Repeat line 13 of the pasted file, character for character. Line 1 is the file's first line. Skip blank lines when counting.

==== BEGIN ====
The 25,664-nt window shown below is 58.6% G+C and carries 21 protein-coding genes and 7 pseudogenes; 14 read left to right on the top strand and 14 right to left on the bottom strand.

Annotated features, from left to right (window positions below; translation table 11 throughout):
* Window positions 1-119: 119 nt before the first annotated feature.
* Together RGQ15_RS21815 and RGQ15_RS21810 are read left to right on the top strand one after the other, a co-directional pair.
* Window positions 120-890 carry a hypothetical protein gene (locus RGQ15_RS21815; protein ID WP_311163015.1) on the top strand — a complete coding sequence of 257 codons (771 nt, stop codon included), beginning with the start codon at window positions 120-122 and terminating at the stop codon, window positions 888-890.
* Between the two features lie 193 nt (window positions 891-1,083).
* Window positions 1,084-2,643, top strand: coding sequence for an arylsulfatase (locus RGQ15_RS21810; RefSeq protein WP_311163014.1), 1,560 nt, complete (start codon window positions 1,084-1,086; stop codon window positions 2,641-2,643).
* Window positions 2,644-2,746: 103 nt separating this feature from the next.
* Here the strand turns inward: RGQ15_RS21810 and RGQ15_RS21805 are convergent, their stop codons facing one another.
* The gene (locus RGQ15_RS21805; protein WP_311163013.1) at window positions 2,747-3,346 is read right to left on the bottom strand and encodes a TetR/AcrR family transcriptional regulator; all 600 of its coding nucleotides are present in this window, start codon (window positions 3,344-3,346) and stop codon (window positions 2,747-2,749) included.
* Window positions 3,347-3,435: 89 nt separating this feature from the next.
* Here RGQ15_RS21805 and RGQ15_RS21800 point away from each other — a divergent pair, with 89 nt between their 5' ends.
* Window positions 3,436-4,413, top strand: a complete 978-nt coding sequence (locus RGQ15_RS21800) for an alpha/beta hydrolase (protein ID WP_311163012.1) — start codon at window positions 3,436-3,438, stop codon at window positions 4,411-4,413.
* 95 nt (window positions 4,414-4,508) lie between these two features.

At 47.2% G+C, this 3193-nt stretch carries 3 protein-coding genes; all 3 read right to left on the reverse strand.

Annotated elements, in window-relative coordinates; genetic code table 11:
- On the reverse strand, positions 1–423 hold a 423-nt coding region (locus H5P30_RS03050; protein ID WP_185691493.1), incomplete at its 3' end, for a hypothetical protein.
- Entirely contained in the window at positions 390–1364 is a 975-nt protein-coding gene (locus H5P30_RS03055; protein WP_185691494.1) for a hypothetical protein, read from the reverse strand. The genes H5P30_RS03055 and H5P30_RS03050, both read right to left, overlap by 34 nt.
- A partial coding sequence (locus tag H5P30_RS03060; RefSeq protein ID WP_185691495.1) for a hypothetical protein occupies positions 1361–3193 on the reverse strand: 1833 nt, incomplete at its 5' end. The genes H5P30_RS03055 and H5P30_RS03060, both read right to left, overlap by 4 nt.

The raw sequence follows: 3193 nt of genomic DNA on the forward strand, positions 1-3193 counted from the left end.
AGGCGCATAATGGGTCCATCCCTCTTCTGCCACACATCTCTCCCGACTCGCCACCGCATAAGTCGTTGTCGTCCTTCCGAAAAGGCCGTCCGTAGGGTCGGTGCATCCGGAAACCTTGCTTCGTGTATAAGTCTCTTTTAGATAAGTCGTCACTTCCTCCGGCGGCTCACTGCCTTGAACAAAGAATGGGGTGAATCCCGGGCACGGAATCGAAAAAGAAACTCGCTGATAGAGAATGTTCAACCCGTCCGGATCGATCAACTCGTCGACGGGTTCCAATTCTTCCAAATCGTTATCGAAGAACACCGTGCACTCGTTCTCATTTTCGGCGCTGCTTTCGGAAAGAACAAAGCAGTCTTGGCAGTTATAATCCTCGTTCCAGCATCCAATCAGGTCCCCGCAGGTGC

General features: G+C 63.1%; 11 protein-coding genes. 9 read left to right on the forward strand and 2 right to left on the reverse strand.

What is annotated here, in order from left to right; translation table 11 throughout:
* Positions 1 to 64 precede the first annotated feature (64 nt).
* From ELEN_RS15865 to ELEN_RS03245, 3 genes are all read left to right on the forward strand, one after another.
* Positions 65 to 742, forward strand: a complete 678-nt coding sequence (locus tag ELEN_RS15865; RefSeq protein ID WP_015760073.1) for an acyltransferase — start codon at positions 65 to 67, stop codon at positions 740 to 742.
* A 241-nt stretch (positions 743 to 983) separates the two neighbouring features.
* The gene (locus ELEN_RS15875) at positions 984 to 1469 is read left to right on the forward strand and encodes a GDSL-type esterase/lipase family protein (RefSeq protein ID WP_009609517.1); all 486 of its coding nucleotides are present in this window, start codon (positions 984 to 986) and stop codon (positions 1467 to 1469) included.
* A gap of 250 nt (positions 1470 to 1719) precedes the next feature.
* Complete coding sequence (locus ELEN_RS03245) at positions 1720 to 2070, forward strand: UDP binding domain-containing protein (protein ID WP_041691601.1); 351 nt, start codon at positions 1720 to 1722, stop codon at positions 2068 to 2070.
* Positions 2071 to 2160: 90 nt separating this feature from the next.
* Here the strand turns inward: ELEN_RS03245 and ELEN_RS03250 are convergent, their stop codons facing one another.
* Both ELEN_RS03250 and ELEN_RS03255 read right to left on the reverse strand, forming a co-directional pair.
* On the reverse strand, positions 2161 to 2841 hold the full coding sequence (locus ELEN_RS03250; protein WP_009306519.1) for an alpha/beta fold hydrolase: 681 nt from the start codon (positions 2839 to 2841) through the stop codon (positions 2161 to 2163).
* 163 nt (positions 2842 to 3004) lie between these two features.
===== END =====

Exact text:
* Window positions 3,436-4,413, top strand: a complete 978-nt coding sequence (locus RGQ15_RS21800) for an alpha/beta hydrolase (protein ID WP_311163012.1) — start codon at window positions 3,436-3,438, stop codon at window positions 4,411-4,413.